Kaiser posts profit of $2.9 million
Much of the income came from selling real estate holdings, it says
Only days after completing layoff notifications to 54 employees, Kaiser Permanente Hawaii reported yesterday that its net income nearly doubled in the third quarter -- but said much of the increase came from selling vacant land, not from operations.
Kaiser had net income of $2.9 million for the quarter, up 93.3 percent from $1.5 million a year earlier. Its operating income swung to an operating profit of $200,000 from an operating loss of $1.8 million in the third quarter of 2005.
But spokeswoman Lynn Kenton said Kaiser would have had an operating loss without the real estate transaction.
The state's largest health-maintenance organization declined to disclose the sales price of the land in Mililani Technology Park, but said it had a net gain of $1.9 million from the transaction.
"It was land that was purchased in the late '80s with the idea of building a structure to house all of Kaiser's administrative offices, which would include nonmember care," Kenton said.
The health care provider is laying off workers and making other changes because it said its expenses are outpacing what it receives in monthly dues from its 224,000 members and other revenue sources.
"Our recently announced strategic restructuring plans take into account our industry expectations that Medicare reimbursement will not increase as rapidly as the cost of providing the care," said Allison Maney, Kaiser's acting chief financial officer.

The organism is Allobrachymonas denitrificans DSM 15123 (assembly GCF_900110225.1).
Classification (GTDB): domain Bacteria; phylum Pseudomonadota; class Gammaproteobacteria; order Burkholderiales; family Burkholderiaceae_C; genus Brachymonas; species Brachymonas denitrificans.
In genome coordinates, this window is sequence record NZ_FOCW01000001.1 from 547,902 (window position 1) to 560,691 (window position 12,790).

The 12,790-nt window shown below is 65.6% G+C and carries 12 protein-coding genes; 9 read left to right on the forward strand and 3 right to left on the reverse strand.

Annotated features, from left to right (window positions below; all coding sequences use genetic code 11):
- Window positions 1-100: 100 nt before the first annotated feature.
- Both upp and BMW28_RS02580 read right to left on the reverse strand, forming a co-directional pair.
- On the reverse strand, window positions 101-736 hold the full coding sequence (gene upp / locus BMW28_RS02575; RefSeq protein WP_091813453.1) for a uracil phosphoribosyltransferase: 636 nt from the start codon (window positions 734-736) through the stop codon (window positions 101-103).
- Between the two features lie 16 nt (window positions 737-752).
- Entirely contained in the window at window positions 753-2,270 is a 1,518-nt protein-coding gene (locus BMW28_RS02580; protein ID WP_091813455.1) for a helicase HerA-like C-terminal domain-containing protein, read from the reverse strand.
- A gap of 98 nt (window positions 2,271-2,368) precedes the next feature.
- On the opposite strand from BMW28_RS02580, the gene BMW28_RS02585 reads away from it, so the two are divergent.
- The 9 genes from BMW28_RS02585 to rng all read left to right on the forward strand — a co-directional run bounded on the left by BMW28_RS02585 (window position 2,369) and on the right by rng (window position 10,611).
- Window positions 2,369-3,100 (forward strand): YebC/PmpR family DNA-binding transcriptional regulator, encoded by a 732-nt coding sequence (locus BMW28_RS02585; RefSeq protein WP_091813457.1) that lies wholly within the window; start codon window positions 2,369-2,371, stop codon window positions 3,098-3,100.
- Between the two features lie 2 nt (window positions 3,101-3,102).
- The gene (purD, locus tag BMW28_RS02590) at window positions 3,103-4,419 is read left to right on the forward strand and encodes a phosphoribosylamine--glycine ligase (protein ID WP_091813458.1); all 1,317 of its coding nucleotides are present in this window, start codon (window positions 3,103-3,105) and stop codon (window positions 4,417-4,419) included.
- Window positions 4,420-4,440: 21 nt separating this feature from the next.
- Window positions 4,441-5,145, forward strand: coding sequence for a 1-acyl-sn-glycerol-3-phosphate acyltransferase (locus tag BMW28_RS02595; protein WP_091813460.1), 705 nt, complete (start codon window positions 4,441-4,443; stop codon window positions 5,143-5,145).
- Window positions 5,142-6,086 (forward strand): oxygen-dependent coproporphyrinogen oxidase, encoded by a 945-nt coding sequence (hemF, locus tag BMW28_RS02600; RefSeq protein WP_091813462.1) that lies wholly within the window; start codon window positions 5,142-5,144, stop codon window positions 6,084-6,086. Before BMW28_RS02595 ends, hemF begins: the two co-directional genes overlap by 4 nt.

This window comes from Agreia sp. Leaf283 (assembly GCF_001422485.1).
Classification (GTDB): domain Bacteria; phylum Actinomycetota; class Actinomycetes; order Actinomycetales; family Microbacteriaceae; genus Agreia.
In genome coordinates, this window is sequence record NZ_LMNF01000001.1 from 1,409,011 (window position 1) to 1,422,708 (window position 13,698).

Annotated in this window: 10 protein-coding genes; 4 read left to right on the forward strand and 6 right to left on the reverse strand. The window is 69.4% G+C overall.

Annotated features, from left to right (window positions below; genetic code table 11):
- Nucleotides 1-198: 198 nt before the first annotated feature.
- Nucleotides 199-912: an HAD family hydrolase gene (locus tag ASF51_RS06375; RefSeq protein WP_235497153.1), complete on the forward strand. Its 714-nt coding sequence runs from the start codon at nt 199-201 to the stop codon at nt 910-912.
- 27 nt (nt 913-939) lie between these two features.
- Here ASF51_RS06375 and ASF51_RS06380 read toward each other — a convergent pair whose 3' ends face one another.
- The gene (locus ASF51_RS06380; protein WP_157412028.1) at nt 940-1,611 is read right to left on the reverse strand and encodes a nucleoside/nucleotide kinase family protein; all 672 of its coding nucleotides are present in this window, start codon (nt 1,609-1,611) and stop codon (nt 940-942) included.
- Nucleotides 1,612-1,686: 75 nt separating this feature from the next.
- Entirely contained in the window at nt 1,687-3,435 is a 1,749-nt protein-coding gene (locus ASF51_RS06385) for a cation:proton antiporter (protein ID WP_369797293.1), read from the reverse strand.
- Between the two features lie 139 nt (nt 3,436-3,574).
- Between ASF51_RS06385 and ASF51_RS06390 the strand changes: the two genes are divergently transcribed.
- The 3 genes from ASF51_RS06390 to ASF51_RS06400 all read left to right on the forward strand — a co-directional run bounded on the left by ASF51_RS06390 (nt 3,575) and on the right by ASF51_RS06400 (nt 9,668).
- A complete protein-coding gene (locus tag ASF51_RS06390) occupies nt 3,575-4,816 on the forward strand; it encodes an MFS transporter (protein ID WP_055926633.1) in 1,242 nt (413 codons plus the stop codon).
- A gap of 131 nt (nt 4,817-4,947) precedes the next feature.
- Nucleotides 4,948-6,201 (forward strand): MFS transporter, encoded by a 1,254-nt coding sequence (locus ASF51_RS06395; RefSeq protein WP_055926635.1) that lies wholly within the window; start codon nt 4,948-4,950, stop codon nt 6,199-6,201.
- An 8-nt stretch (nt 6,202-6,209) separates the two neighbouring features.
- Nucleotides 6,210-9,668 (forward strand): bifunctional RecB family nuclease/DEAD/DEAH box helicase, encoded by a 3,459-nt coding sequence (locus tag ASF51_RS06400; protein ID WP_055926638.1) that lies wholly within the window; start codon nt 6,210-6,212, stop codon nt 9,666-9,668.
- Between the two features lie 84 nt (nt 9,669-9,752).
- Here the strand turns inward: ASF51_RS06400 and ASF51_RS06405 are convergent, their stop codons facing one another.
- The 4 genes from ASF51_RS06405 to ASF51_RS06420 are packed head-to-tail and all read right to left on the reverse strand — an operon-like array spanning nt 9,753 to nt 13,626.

Kenton said the 54 employees laid off included 20 medical transcriptionists who most likely will be offered positions by the three vendors with whom Kaiser subcontracts work. Kenton said there were 50 nonunion employees and four union employees affected. She said seven of the workers were in management and 47 were staff employees.
"Physicians at this point have not been affected," she said.
Kaiser said earlier this month it anticipates more restructuring and cost-cutting next year.
Kenton said yesterday that Kaiser is evaluating the entire organization "throughout this period when the industry is undergoing significant and rapid change" and that the restructuring does not include specific numbers of jobs impacted.
"We have completed all of our notifications for those positions affected year-end 2006," Kenton said. "We now will begin evaluating for 2007 and, if positions are impacted in 2007, we will go through the same process with our staff."
Kaiser, which announced earlier this month it was restructuring its operations statewide, also notified its nonunion staff members yesterday that they would not receive any merit increases in 2007. Previously, Kaiser had announced there would be no merit increases in 2007 for senior leaders.
In the quarterly results released yesterday, Kaiser said that revenue rose 2.8 percent to $214.9 million from $209 million. Its net return on revenue was 1.3 percent compared with 0.7 percent a year earlier.
Operating expenses increased 1.9 percent to $214.7 million from $210.8 million. Net investment income fell 18.2 percent to $2.7 million from $3.3 million.
"Our third-quarter performance was consistent with our expectations as we work to strengthen our organization for a challenging 2007," Maney said.
Kaiser said operational improvements that began in 2005 also helped contribute to the positive net income in the third quarter.
"Efforts in 2005 and 2006 to strengthen Kaiser Permanente Hawaii are showing results, but more must be done," Kaiser Regional President Jan Head said. "The restructuring efforts are focused on enhancing the integrated health care system to evaluate how Kaiser can provide better and more cost effective care for members."
She said that managing outside hospital costs when services can be provided at Kaiser facilities is one of the largest expenses for Kaiser.